The metaphor of decomposing enables me to see that capital and its institutions created mycorrhizal networks that infect and inflect our lives for the extraction of surplus. They make us redundant beyond our labour-power and become toxic to us because they internalise exploitation and expropriation in our very beings. Can we decompose this, remove the toxins produced by value, and recycle our skills, knowledges, ancestries, lands, capacities and hearts for another world?

We make our own history

We make our own history, and we have the ability to do so in every moment, and to do so collectively. In the book I write:

The present is pivotal, and the process of healing is one of questioning, and then mobilising or moving. This reproduces the potentiality of preguntando caminamos, or asking, we walk (Marcos 2002), as a recovery of the idea that we make our own history and our own paths through collective dialogue, based upon where we find ourselves. We can only move towards ‘our true heart’ (ibid.: 268) in the next moment, by understanding our modes of knowing, doing and being in the present moment. This teaches ‘how the world was born and show where it is to be found’ (ibid.: 276), as a movement of dignity. The struggle for movement delineates life as pedagogic practice, and erupts from our present, hopeless situation as a demand for generalised, intellectual engagement with alternative ways of making the world, and being in it. It is predicated upon abolishing separation, for instance between teacher and student, and transcending roles, such that each individual articulates their intellectual capabilities as a social activity.

This is a process of reintegration, in particular of self and other.

As history returns, this is also a struggle for reintegrating hope and hopelessness, such that we can be courageous and faithful in articulating our yearnings. This is a yearning beyond the forms, pathologies and methodologies of University labour. It is for intellectual work in society, which takes self-determination as its content and thereby opens-out new forms that give everyone free access to human intellectuality: everything must be for everyone. As a deeply relational practice (Yazzie Burkhart 2004), its starting point cannot be reform of the University and its crisis-driven existence. Like our ignorance, the search for a cure merely prolongs our agony. Instead, we must speak and listen, question and make paths, guided by those ‘who continue without hearing the voices of the powerful and the indifferent’ (Marcos 2002: 32).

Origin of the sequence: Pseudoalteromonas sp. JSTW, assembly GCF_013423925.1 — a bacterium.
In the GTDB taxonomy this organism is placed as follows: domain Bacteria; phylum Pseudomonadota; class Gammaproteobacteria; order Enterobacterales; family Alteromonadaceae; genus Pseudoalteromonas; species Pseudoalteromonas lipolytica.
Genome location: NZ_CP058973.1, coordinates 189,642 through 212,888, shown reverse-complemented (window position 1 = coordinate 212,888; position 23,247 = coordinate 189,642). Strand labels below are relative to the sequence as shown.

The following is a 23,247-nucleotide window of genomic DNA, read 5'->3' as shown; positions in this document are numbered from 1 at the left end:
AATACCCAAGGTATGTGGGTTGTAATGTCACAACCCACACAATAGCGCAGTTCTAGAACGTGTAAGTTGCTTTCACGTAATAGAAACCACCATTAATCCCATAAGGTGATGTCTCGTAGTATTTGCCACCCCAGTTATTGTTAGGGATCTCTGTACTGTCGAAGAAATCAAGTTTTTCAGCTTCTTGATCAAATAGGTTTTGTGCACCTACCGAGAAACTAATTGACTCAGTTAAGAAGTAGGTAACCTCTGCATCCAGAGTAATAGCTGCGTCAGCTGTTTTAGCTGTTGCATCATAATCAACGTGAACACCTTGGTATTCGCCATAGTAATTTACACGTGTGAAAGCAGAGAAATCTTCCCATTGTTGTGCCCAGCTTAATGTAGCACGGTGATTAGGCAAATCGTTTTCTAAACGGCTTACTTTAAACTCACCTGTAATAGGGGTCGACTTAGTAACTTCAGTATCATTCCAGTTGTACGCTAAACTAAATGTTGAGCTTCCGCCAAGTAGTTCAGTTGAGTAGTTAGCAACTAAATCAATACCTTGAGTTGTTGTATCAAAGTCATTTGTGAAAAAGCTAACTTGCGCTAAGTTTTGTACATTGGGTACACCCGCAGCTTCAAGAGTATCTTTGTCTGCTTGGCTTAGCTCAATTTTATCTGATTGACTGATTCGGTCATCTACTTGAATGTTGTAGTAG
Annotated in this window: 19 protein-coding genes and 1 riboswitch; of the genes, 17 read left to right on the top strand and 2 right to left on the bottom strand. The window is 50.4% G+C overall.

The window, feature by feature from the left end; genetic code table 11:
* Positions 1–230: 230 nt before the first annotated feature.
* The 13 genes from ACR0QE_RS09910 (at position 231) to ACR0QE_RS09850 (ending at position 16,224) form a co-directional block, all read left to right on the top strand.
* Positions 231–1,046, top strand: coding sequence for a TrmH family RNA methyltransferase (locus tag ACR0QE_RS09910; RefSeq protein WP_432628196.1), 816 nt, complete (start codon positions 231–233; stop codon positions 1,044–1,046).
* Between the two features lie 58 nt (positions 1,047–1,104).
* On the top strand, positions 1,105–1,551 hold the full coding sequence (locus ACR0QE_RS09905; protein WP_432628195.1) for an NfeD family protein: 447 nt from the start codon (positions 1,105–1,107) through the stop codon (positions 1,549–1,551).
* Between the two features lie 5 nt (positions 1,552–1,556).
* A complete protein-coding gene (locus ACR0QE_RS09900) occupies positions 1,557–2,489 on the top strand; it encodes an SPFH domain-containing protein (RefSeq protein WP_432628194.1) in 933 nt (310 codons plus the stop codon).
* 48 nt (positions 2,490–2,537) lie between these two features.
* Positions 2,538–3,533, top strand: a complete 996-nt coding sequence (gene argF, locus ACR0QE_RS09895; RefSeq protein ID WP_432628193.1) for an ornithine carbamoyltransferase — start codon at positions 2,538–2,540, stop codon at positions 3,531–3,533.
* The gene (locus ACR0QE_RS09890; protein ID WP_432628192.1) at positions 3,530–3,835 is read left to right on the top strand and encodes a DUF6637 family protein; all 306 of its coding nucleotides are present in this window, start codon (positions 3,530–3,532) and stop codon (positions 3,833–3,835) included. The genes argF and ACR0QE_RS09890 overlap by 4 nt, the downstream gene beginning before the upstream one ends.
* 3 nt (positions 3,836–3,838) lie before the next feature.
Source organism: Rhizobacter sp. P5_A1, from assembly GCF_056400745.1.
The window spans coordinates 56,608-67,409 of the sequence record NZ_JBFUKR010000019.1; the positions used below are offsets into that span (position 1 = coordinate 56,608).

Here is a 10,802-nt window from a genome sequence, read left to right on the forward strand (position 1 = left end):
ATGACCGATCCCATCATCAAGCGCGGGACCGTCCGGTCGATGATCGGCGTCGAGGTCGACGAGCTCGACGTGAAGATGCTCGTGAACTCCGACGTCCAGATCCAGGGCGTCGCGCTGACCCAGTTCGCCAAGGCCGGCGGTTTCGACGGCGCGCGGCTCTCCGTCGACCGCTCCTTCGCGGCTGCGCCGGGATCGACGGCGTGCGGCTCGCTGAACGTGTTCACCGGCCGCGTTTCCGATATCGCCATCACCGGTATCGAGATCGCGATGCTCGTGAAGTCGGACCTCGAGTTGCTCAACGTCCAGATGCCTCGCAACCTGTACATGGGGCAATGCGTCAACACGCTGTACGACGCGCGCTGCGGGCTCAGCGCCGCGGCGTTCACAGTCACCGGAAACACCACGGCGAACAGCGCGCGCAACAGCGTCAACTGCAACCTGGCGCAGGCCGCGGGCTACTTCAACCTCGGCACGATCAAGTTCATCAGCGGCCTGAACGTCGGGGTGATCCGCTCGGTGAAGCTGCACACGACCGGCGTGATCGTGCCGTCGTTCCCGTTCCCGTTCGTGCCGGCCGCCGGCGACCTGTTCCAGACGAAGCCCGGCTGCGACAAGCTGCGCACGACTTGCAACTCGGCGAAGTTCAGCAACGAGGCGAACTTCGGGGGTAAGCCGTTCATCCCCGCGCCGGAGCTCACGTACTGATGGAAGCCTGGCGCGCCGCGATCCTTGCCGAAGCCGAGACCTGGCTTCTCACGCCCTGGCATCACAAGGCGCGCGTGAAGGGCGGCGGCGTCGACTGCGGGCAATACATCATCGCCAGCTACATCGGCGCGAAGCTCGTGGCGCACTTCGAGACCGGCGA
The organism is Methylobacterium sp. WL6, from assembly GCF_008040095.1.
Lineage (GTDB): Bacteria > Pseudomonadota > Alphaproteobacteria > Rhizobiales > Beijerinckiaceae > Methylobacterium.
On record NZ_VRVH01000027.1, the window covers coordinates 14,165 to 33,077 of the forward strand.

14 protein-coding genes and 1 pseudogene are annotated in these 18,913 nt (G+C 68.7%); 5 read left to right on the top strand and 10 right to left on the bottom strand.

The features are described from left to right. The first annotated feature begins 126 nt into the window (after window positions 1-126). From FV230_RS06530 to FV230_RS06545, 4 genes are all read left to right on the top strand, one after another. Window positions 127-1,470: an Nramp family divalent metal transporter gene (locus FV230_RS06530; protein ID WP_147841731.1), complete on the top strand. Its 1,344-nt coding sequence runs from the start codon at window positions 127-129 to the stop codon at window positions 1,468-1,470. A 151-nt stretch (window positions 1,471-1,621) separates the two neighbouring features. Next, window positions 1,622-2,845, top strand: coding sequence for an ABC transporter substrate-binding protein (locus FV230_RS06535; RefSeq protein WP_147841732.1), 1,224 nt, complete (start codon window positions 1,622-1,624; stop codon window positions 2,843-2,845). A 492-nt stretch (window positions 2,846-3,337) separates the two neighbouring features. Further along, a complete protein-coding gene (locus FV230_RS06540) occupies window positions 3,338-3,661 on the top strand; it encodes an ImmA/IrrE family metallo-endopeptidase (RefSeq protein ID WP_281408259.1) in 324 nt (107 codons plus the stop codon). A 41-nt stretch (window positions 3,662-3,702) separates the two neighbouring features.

Here, thinking about being guided by those who continue without hearing the voices of the powerful and the indifferent, I consider my own practice. How I can contribute to a new universal conception of life, framed around a counter-narrative to the universe of value. How I can help by listening to shared stories of trauma, and finding ways to build mutuality and new forms of relationality. How I can help those stories find new audiences. How I can help us recover our mass intellectuality at the level of society, rather than reproducing the general intellect as commodified knowledge from within the University.

I am also thinking about how such sharing might enable us to build a new qualitative experience of life, beyond its current quantification as human capital, commodity, surplus everything. Our ability to share and relate singular experiences of exploitation, expropriation and extraction, and to bring that into relations with the particular, colonial and patriarchal demands of our political economy, is a starting point for taking a step in a new direction.

This requires a different quality of relationship that points beyond power and prestige. It requires that we call out what we see and experience, and bring any privilege that we have to the use of others, in order that they can share their stories and we can build empathy. It requires that we remember what we have built collectively, and seek to dissolve that into the fabric of society, rather than seeking to extract rents from it.

It also demands that I focus upon building a base for a counter-narrative, through my work in a trade union, in committees, in mentoring, in projects, and also outside the University, in my relationships and voluntary work. Moreover, this needs to be grounded in care and dignity. It needs to be grounded in a collective discussion of the world for which we yearn, and pointed in a direction beyond the toxicity of capitalist reproduction and its institutions.

This discussion needs to accept that not everybody will chain themselves to a pipeline, be able to withstand being kettled on demonstrations, be able to teach, be able to write, be able to lobby, be able to bake, be able to care whilst others are protesting, and so on. However, we might accept that it is okay to bring our own selves to our collective struggles in those ways that nurture us. It took the system that we are in centuries to unfold as it has, and that will not be reversed overnight. The work of moving through painful and differential for different bodies, and will take time. But there is nothing else other than living death.

And in this ongoing, tortuous struggle, we might accept that whilst we act inside the University, we are also acting for a world beyond the University-as-is. We are looking to link our narratives of trauma to those elsewhere. We are looking to build solidarity across institutions, communities, networks and sectors, in order to describe other worlds. We are looking to accept the many-sidedness of life, and the many-sidedness of ourselves. We are looking to realise the end of the end of history.